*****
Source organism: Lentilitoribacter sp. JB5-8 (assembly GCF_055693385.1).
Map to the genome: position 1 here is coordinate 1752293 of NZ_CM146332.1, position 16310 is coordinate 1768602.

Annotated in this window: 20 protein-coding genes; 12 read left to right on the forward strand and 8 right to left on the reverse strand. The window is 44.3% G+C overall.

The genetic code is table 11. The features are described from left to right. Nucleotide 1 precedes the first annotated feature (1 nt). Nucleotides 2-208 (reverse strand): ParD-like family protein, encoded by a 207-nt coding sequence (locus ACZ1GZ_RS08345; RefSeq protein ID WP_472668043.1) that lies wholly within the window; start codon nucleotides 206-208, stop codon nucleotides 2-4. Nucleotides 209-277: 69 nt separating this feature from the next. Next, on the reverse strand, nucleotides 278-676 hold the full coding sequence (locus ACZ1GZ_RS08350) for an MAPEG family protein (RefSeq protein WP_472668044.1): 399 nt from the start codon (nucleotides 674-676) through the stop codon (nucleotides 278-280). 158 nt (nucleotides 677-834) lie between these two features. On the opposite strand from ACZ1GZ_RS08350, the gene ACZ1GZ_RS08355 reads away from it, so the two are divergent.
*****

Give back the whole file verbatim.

Source organism: Lentilitoribacter sp. JB5-8 (assembly GCF_055693385.1).
Map to the genome: position 1 here is coordinate 1752293 of NZ_CM146332.1, position 16310 is coordinate 1768602.

Annotated in this window: 20 protein-coding genes; 12 read left to right on the forward strand and 8 right to left on the reverse strand. The window is 44.3% G+C overall.

The genetic code is table 11. The features are described from left to right. Nucleotide 1 precedes the first annotated feature (1 nt). Nucleotides 2-208 (reverse strand): ParD-like family protein, encoded by a 207-nt coding sequence (locus ACZ1GZ_RS08345; RefSeq protein ID WP_472668043.1) that lies wholly within the window; start codon nucleotides 206-208, stop codon nucleotides 2-4. Nucleotides 209-277: 69 nt separating this feature from the next. Next, on the reverse strand, nucleotides 278-676 hold the full coding sequence (locus ACZ1GZ_RS08350) for an MAPEG family protein (RefSeq protein WP_472668044.1): 399 nt from the start codon (nucleotides 674-676) through the stop codon (nucleotides 278-280). 158 nt (nucleotides 677-834) lie between these two features. On the opposite strand from ACZ1GZ_RS08350, the gene ACZ1GZ_RS08355 reads away from it, so the two are divergent.